Monday, December 26, 2022

Conan - Black Colossus

“Black Colossus” is a Robert E. Howard story starring Conan the Cimmerian. It originally appeared for the first time in Weird Tales, June 1933. It was reprinted in the 1954 Gnome Press collection Conan the Barbarian with edits made by author L. Sprague de Camp. The website spraguedecampfan points out that de Camp's edits were very minor. Additionally, the de Camp's edited version appeared in the Lancer collection Conan the Freebooter (1968) and subsequent printings by Sphere, Prestige, and Ace. Howard's original version, without de Camp's edits, appeared in Black Colossus (1979), The Conan Chronicles Vol. 1 (2000), Conan of Cimmeria Vol. 1 (2003), and The Weird Writings of Robert E. Howard Vol. 1 among others. The comic adaptation appears in Savage Sword of Conan #2

Shevatas is a legendary thief that readers are introduced to in the early pages. He possesses a special combination that will open a long sought after room in an ancient, abandoned Stygian temple. Once inside, Shevatas is nearly blinded by the glare of gold, silver, and heaps of diamonds. But, a recurring theme in Howard's books, is that the thief never gets the precious goods. In this case, a primeval Stygian sorcerer named Thugra Khotan awakens from a 3,000 year slumber and readers are left to their own conclusions that Khotan kills the thief.

By saying his last name backwards, Khotan takes on the name Natohk (clever, right?) and begins building an evil empire. He crushes and conquers Hyborian nations one by one, amassing their armies into his. The next destination is Khoraja, a country that is led by a brother-sister combination. The king becomes a prisoner in nearby Ophir and the queen, a beauty named Yasmela, hits the streets and pubs seeking a new military leader based on the wisdom she receives from her god Mitra. 

Yasmela, spiritually guided, locates a very drunk Conan at a local bar and convinces him to follow her back to her family's castle. There, she offers Conan the job of leading her royal armament, military, and commanders into a fierce battle with Natohk's controlled forces. A Lord Thespides (a general), is shocked by Yasmela's choice in Conan. Thespides defiantly contends Conan's leadership, but the entire military might of Khoraja soon arrives at the Well of Altaku to battle Natohk's forces. In grand fashion, the field of battle spills onto the page as Howard describes the chaos of the fight and the technical aspects of this confrontation. 

“Black Colossus” is a near-masterpiece of extraordinary battle scenes, large-scale invasion, and a classic showdown between Conan and the evil Natohk. Howard's imagination runs wild with vivid imagery, exceptional descriptions of these barbaric, iron-clad warriors, and a sense of quick plot development considering the short length. I can imagine “Black Colossus” as a full-fledged 500+ pager.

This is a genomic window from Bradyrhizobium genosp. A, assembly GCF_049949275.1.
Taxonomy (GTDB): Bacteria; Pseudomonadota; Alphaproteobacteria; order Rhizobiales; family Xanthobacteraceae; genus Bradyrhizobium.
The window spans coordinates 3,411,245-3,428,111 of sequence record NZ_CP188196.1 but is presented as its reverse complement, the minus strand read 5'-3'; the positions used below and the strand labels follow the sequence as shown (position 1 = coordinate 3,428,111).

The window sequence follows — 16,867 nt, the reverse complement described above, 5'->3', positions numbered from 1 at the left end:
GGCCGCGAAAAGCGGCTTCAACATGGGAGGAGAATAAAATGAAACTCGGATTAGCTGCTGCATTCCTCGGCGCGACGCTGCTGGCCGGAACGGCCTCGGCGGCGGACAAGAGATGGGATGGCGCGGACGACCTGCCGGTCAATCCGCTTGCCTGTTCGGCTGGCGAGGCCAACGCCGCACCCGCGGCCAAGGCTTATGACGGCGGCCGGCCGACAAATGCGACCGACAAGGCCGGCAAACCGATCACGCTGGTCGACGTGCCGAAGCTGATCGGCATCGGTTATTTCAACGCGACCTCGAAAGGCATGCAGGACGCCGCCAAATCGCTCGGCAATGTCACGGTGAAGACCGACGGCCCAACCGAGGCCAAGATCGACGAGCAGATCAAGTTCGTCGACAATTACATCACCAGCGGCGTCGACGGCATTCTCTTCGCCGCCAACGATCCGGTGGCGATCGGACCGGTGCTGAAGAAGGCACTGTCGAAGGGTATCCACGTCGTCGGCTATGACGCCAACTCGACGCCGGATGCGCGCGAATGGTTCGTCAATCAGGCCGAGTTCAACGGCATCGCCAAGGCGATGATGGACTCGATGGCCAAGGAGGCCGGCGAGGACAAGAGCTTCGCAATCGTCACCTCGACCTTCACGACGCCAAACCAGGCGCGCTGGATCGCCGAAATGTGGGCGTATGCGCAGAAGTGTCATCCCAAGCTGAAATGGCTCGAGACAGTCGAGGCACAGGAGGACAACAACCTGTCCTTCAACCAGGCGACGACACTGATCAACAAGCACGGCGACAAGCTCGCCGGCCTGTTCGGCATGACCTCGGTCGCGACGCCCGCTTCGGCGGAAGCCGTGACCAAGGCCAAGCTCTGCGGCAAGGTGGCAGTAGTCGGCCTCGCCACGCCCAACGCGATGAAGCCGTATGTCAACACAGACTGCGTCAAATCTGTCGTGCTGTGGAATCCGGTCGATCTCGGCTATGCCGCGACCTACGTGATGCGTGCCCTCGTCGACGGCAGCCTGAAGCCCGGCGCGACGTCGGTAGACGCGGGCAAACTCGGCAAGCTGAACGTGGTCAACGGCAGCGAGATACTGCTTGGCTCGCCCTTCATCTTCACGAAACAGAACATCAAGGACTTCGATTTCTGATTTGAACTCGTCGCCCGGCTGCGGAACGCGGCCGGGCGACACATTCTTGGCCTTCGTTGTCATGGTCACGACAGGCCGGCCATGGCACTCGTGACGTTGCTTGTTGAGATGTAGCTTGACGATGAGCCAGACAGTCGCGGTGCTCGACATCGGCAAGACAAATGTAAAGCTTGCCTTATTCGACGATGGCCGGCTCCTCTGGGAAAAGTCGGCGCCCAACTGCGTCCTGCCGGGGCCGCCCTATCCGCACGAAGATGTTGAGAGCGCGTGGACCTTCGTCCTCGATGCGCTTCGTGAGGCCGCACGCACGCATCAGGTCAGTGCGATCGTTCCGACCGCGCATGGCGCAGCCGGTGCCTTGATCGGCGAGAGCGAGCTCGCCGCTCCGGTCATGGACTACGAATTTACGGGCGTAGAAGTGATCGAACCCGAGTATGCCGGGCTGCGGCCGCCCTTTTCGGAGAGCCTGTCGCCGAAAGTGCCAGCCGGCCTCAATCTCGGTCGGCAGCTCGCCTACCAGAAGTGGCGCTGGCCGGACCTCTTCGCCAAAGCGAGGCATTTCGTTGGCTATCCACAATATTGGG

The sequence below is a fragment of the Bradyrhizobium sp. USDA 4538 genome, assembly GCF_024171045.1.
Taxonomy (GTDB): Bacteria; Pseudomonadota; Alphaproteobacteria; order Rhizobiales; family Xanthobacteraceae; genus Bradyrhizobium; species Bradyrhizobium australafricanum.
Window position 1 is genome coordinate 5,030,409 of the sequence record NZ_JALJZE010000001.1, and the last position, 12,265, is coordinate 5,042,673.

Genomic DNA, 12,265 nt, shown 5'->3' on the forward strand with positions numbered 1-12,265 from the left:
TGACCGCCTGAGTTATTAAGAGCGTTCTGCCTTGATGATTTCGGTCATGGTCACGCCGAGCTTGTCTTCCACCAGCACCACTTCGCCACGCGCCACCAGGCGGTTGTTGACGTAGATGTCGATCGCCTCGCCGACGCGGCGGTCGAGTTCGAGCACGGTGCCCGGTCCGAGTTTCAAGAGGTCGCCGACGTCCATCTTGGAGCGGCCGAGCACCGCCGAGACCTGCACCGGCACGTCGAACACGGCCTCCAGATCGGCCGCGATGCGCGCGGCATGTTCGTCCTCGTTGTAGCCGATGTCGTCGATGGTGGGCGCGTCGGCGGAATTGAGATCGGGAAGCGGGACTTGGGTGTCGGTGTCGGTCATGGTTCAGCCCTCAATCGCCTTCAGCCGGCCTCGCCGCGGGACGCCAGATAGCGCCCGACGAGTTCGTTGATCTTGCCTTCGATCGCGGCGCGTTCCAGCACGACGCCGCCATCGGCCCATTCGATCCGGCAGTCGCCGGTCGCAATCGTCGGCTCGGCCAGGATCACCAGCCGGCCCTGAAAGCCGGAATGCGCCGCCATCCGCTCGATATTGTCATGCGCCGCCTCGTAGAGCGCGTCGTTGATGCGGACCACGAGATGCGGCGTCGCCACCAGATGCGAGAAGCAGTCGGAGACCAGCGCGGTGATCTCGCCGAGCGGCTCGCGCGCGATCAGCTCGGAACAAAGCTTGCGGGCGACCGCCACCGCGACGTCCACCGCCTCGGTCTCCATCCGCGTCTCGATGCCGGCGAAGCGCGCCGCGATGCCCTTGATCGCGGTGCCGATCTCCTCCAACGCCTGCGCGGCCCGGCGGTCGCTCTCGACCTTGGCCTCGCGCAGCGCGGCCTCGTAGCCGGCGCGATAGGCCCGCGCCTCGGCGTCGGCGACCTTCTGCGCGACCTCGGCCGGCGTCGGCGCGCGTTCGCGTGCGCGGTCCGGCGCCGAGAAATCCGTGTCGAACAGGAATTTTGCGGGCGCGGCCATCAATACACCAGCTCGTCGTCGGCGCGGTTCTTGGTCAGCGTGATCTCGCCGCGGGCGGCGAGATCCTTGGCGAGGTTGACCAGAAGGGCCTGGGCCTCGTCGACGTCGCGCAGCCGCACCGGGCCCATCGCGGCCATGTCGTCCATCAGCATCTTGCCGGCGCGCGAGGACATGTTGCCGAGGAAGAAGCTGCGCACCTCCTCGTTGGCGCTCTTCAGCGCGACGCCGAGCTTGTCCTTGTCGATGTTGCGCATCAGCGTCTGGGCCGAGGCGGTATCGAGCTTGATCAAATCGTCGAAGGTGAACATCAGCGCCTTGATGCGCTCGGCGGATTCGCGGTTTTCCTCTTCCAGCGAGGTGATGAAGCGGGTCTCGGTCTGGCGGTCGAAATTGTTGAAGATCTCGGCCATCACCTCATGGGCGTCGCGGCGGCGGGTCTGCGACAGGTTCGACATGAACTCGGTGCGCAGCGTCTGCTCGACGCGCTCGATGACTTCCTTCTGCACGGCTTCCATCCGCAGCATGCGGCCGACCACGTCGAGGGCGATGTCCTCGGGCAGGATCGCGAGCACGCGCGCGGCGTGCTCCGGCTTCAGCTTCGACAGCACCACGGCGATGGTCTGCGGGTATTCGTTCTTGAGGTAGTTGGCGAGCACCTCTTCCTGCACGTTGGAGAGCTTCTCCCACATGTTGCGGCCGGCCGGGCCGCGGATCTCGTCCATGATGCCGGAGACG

There are a couple of interesting aspects to the story. The first is Howard's use of Biblical history, particularly Moses. In this story, Natohk throws a spear or staff on the ground and it transforms into a serpent. This mirrors the account in Exodus when the Lord asks Moses to throw his staff to the ground. When Moses obliges God, the staff turns into a serpent. On a much higher level, I believe Howard used Exodus as a blueprint for this story. When Yasmela asks Conan to lead Khoraja's military, the muscular hero questions her choice. He's a lone-wolf, inexperienced leader and the most unlikely military commander. The same could be said for Moses. God asks Moses, an unlikely leader lacking experience, to lead the nation of Israel. The similarities are striking. 

As an enjoyable reading experience, “Black Colossus” provides plenty of action-adventure, sorcery, chase sequences, and steel-meets-steel rallies. It's nearly perfect, flawed only by complicated character names and unnecessary backstory. Further, it is Conan's early development as an emphasis of the story. This work is forming the origins of Conan's eventual rise to King of Aquilonia, so it's important to the overall Conan mythos. Just as a stand-alone story, with no inkling of past or future events, it's still a rip-roaring good time. 

Buy a copy of this book HERE.

1 comment:

  1. I like that story a lot, too. By the way, that cover is one of the many WEIRD TALES covers done by the great female pulp artist Margaret Brundage. The book about her, edited by J. David Spurlock, is excellent...